Preliminary design of spacecraft trajectories for missions to outer planets and small bodies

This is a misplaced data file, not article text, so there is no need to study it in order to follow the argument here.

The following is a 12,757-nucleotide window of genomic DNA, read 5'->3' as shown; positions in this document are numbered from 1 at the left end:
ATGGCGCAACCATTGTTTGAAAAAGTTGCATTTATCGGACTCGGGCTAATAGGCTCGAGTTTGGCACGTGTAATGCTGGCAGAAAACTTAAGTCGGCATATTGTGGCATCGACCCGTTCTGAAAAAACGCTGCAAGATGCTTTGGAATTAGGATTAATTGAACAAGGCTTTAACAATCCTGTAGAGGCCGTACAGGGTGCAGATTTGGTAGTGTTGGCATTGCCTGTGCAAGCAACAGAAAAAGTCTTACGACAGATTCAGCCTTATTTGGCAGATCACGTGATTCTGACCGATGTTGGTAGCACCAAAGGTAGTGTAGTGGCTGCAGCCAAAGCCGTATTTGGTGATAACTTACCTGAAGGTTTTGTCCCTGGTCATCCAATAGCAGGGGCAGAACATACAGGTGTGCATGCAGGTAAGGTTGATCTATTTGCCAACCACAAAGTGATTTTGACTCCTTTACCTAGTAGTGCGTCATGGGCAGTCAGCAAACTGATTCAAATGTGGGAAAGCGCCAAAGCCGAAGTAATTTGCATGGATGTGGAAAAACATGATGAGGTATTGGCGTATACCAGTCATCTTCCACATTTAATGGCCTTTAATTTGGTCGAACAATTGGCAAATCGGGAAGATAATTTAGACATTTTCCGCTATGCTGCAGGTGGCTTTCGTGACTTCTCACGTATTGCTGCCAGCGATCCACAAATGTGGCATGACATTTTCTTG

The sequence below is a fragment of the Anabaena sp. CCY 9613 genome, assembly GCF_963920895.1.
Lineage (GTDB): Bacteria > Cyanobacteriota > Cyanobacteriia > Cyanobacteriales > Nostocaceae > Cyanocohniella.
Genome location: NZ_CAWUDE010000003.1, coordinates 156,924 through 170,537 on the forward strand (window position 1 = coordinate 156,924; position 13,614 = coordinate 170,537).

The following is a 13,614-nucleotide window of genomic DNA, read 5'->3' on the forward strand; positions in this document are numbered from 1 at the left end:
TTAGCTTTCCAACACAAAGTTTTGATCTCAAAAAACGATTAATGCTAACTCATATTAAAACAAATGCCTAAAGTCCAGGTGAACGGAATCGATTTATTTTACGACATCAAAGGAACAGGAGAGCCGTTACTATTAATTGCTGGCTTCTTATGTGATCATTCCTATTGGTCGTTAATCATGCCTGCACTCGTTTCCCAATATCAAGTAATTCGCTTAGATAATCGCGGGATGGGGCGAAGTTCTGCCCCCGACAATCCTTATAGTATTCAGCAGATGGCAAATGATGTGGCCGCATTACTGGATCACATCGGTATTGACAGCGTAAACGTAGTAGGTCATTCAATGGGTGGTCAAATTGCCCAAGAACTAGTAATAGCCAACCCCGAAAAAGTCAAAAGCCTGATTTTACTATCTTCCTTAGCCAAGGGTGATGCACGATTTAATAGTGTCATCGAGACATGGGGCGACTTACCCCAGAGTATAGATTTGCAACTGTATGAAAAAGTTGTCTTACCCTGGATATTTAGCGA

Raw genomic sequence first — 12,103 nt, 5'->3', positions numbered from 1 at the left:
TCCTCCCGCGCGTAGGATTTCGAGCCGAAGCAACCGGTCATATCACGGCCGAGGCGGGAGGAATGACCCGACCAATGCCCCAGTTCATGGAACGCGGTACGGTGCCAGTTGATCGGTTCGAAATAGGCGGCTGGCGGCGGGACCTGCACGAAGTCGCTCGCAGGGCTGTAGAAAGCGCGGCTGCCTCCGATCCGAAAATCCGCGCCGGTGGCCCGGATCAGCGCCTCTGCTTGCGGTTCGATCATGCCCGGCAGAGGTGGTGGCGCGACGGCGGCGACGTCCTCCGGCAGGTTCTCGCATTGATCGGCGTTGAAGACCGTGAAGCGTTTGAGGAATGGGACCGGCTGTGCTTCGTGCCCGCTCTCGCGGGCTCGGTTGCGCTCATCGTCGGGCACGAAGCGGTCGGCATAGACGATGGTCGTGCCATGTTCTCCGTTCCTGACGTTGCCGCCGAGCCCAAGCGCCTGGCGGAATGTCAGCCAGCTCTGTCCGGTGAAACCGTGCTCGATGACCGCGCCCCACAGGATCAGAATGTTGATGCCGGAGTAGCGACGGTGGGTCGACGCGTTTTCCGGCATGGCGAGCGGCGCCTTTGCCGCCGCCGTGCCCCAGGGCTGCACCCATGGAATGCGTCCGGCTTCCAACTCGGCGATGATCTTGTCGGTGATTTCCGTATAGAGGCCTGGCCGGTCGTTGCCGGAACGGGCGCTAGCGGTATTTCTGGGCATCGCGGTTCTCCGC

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Multiple gravity assist (MGA) spacecraft trajectories can be difficult to find, an intractable problem to solve completely. However, these trajectories have enormous benefits for missions to challenging destinations such as outer planets and primitive bodies. Techniques are presented to aid in solving this problem with a global search tool and additional investigation into one particular proximity operations option is discussed. Explore is a global grid-search MGA trajectory pathsolving tool. An efficient sequential tree search eliminates v∞ discontinuities and prunes trajectories. Performance indices may be applied to further prune the search, with multiple objectives handled by allowing these indices to change between trajectory segments and by pruning with a Pareto-optimality ranking. The MGA search is extended to include deep space maneuvers (DSM), v∞ leveraging transfers (VILT) and low-thrust (LT) transfers. In addition, rendezvous or nπ sequences can patch the transfers together, enabling automatic augmentation of the MGA sequence. Details of VILT segments and nπ sequences are presented: A boundaryvalue problem (BVP) VILT formulation using a one-dimensional root-solve enables inclusion of an efficient class of maneuvers with runtime comparable to solving ballistic transfers. Importantly, the BVP VILT also allows the calculation of velocity-aligned apsidal maneuvers (VAM), including inter-body transfers and orbit insertion maneuvers. A method for automated inclusion of nπ transfers such as resonant returns and back-flip trajectories is introduced: a BVP is posed on the v∞ sphere and solved with one or more nπ transfers – which may additionally fulfill specified science objectives. The nπ sequence BVP is implemented within the broader search, combining nπ and other transfers in the same trajectory. To aid proximity operations around small bodies, analytical methods are used to investigate stability regions in the presence of significant solar radiation pressure (SRP) and body oblateness perturbations. The interactions of these perturbations allow for heliotropic orbits, a stable family of low-altitude orbits investigated in detail. A novel constrained double-averaging technique analytically determines inclined heliotropic orbits. This type of knowledge is uniquely valuable for small body missions where SRP and irregular body shape are very important and where target selection is often a part of the mission design.